Morgaine

Posts Tagged ‘wisdom’

Spiderwoman speaks

In Too lazy to assign a category on February 28, 2007 at 8:25 pm

It used to be quiet around here. Peaceful. Oceanic.

That was in the long ago time.
We were all one, then.
Not a matter of belief. A fact.

You could see the Web, plain as day,
spread out across the land.
Nothing frayed, nothing torn.

Just me, and all my Relations.
Weaving the shimmering, beautiful web.
Each shining strand connected to each shining,
lightwoven strand.
All one.

Maybe it began with one little fray,
one little link that broke in some insignificant place.

Crevices opened. Cracks.

It doesn't matter what you call me. I've had a lot of names.

These are my children. Some of them got lost along the way.

Too many are forgotten, buried by the years.
Some have returned, some are beating like hail on the roof,
some are voices howling like coyote in the wilderness,
some are your own ghosts wandering through your sleep.

They want to come Home.
The Web needs mending.

As found here.

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Wings

In Too lazy to assign a category on January 2, 2007 at 3:22 pm

Wings

"Don't build me a golden cage but give me wings to discover the world."

My mother gave this to me years ago. It's one of my favourite possessions.

I guess it's a variation on: if you love someone, set them free. It sure is how I tick. Try to pin me down, and the harder you try, the more you'll push me away. Sure, the cage may be golden, but I don't want to be caged, and I don't want to feel trapped. I don't want people to claim me.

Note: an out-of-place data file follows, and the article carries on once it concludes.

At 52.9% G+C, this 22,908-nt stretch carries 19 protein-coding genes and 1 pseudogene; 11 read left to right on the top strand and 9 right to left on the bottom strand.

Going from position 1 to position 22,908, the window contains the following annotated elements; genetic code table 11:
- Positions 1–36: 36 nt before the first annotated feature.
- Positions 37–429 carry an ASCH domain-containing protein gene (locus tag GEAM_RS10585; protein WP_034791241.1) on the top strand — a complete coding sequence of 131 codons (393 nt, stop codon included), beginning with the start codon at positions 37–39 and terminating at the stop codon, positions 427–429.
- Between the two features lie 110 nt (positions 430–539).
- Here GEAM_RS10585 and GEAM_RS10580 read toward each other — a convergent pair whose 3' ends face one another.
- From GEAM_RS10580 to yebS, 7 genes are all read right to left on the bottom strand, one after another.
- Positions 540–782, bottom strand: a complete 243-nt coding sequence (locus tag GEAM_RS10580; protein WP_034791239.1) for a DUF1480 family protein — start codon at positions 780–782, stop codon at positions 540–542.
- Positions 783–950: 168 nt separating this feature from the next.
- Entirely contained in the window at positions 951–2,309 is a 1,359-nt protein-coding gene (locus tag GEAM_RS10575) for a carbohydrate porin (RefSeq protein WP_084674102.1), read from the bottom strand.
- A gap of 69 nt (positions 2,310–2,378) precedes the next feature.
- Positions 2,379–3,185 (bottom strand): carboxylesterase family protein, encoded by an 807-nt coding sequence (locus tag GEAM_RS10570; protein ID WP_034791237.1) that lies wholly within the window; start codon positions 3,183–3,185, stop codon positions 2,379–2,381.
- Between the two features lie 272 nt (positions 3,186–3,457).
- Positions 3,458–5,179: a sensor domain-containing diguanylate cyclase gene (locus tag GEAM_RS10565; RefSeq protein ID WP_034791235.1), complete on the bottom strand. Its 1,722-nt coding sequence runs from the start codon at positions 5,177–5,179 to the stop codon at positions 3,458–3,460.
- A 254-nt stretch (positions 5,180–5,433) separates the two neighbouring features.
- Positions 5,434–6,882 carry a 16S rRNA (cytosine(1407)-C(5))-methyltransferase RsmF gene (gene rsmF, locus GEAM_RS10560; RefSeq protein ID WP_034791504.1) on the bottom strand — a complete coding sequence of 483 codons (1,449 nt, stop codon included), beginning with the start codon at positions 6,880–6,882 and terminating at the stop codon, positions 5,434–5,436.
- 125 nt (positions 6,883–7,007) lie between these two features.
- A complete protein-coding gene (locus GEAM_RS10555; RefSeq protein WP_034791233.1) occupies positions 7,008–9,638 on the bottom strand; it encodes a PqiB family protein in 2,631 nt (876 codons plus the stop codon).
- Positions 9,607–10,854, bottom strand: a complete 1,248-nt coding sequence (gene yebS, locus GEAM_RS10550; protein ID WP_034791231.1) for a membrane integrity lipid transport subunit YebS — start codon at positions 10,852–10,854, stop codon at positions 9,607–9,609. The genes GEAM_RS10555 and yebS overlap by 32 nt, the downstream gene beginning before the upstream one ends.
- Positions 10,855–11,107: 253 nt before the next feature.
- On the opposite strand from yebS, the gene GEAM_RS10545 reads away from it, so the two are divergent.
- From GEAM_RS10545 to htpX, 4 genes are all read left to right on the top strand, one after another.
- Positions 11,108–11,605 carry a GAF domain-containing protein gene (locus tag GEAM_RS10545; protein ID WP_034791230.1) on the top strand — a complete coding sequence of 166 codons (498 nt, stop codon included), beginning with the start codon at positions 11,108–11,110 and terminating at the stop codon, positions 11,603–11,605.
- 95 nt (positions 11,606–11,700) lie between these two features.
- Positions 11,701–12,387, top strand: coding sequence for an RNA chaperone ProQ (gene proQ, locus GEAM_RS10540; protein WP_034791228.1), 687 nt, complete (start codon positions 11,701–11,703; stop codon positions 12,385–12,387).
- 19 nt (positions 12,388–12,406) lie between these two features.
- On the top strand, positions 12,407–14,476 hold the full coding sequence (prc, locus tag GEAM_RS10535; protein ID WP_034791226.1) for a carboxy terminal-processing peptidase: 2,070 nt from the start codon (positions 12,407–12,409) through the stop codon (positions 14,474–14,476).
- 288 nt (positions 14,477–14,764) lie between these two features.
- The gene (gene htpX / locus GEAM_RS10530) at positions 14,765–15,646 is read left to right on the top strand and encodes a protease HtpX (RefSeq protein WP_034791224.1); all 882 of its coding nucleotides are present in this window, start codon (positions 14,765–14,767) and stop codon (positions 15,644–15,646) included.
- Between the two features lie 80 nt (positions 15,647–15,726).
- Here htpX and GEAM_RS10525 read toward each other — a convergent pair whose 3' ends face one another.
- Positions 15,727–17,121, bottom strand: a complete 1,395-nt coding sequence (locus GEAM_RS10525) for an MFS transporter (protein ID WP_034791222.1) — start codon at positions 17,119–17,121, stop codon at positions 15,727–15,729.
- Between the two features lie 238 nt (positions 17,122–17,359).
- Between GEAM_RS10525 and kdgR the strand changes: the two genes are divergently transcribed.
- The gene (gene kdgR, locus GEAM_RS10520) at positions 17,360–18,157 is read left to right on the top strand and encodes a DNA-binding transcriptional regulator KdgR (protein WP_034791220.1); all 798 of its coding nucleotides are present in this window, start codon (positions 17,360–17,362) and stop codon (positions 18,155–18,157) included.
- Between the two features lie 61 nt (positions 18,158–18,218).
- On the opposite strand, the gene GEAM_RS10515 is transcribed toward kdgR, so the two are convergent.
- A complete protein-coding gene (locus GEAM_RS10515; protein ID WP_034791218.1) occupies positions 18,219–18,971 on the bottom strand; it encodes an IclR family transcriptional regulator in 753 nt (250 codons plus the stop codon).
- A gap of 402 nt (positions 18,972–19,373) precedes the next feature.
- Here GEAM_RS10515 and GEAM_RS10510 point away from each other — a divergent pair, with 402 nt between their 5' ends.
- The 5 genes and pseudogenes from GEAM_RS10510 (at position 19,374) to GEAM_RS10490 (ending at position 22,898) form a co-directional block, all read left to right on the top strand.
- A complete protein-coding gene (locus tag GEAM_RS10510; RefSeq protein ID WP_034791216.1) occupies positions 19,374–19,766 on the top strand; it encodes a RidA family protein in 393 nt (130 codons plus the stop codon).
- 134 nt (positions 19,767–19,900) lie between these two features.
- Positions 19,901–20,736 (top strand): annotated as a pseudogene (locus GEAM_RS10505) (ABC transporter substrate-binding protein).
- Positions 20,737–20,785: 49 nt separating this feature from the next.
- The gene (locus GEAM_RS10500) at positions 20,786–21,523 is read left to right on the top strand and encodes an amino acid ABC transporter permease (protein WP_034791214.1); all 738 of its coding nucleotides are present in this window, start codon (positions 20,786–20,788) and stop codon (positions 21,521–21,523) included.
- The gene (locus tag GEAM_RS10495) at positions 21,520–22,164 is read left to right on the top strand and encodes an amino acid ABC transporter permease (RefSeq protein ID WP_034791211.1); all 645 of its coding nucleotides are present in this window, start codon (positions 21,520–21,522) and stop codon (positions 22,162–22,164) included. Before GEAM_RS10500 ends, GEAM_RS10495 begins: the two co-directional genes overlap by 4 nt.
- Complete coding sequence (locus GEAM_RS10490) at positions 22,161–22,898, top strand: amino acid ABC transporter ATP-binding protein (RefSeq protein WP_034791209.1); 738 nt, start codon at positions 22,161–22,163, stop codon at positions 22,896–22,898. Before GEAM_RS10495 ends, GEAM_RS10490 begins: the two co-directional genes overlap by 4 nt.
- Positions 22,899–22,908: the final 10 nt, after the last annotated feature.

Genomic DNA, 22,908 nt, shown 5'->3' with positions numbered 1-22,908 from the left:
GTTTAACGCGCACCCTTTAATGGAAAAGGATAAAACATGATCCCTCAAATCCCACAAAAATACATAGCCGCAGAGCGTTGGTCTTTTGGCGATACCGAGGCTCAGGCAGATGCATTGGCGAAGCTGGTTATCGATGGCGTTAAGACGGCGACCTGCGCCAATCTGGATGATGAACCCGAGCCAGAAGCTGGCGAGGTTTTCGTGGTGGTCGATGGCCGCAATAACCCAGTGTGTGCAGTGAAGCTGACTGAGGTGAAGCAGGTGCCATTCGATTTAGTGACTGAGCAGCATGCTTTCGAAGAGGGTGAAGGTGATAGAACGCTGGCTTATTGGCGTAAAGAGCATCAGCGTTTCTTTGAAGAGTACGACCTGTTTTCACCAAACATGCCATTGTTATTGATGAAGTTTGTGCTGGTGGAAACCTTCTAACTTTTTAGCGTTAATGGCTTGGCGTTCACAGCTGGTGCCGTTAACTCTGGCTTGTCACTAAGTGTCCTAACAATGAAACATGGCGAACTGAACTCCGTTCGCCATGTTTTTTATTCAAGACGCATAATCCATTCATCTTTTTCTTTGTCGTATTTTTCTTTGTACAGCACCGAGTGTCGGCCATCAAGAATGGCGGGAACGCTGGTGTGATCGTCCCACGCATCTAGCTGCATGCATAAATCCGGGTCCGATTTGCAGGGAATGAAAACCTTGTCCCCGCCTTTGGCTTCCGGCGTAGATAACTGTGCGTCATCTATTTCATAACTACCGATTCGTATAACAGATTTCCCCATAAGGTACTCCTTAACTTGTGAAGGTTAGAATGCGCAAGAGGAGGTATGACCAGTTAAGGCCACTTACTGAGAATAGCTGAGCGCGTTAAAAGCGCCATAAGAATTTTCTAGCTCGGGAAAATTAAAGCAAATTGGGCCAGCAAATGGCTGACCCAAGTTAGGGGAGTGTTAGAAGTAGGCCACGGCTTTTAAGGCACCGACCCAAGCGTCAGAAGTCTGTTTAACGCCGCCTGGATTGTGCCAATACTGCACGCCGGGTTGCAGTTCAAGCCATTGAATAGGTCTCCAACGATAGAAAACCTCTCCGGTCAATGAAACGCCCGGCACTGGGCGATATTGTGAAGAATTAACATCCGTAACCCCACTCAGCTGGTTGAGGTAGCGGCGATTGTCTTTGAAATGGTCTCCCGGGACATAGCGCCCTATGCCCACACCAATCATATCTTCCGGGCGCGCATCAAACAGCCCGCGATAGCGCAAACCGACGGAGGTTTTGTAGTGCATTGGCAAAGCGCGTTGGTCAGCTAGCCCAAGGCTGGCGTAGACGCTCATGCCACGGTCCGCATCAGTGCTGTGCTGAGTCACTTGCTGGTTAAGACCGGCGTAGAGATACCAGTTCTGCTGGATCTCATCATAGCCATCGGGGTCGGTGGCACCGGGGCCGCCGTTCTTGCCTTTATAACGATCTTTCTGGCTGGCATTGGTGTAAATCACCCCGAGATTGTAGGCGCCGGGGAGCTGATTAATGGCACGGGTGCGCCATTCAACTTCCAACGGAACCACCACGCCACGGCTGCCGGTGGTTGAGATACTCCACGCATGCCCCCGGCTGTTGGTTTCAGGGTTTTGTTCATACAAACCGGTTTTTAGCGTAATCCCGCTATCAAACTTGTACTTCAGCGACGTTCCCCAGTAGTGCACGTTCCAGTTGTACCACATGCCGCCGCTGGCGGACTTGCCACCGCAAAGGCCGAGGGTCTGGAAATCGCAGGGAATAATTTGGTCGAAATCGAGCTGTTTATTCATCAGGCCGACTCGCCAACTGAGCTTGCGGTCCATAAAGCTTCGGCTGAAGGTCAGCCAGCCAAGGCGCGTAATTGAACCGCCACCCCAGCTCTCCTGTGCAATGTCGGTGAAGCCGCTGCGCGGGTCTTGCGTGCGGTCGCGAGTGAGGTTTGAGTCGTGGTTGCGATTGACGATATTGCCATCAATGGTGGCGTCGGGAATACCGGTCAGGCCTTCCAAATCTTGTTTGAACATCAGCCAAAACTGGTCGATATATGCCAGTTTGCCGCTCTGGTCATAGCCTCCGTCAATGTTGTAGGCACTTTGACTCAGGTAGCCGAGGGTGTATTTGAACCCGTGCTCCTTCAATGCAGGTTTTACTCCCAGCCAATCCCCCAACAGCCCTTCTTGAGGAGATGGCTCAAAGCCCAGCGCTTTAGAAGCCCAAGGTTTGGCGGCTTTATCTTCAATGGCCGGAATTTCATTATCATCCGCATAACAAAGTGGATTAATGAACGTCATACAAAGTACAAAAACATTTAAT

It works on many levels. First there's the material level. When I was younger, I used to work in the diamond industry. There was an Indian guy that fell in love with me. At a certain point, he even wanted me to marry him. There was the huge diamond ring, there was the platinum credit card, there was the villa. All I had to do was say yes. But I didn't. Because I knew I would be living in a golden cage for the rest of my life, and while I might not know what I want out of life, I know it's not that.

It also works on a non material level. I don't want to mean the world to someone, because all too often it boils down to them making me (knowingly, or more often unknowingly) feel responsible for their happiness. I don't want to have to weigh my words all the time, because what I say might make them feel unhappy. I don't want to make someone feel miserable on purpose, but I can't stand the feeling of doing just that, no matter what I say. I don't like feeling that no matter how much time I spend on them, it's never enough. When that happens, I withdraw.

And I know, withdrawing might not be the best answer to such a situation, but it makes me panic. It makes me look for exits. Even while I might not want to get out, I worry and worry, I lie awake at night, and at a certain point, I even run into difficulty breathing. Then all I'm capable of is taking a (temporary) distance. To make it worse, other things going on in my life, might work as a catalyst. And of course, the other person is not going to understand.

Finally, it also works on a very personal level. I build a cage for myself. The cage might give me a (false) sense of safety, but who am I kidding? It only reinforces my anxieties, my fears. In 2007 I want to tear down my own personal cage, and step into the world, liberated, free to explore.

picture taken by me

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A Cherokee Legend

In Too lazy to assign a category on December 22, 2006 at 8:35 pm

An old Cherokee is teaching his grandson about life.

"A fight is going on inside me," he said to the boy.

"It is a terrible fight and it is between two wolves. One is evil – he is anger, envy, sorrow, regret, greed, arrogance, self-pity, guilt, resentment, inferiority, lies, false pride, superiority, and ego." He continued, "The other is good – he is joy, peace, love, hope, serenity, humility, kindness, benevolence, empathy, generosity, truth, compassion, and faith. The same fight is going on inside you – and inside every other person, too."

The grandson thought about it for a minute and then asked his grandfather, "Which wolf will win?"

The old Cherokee simply replied, "The one you feed."

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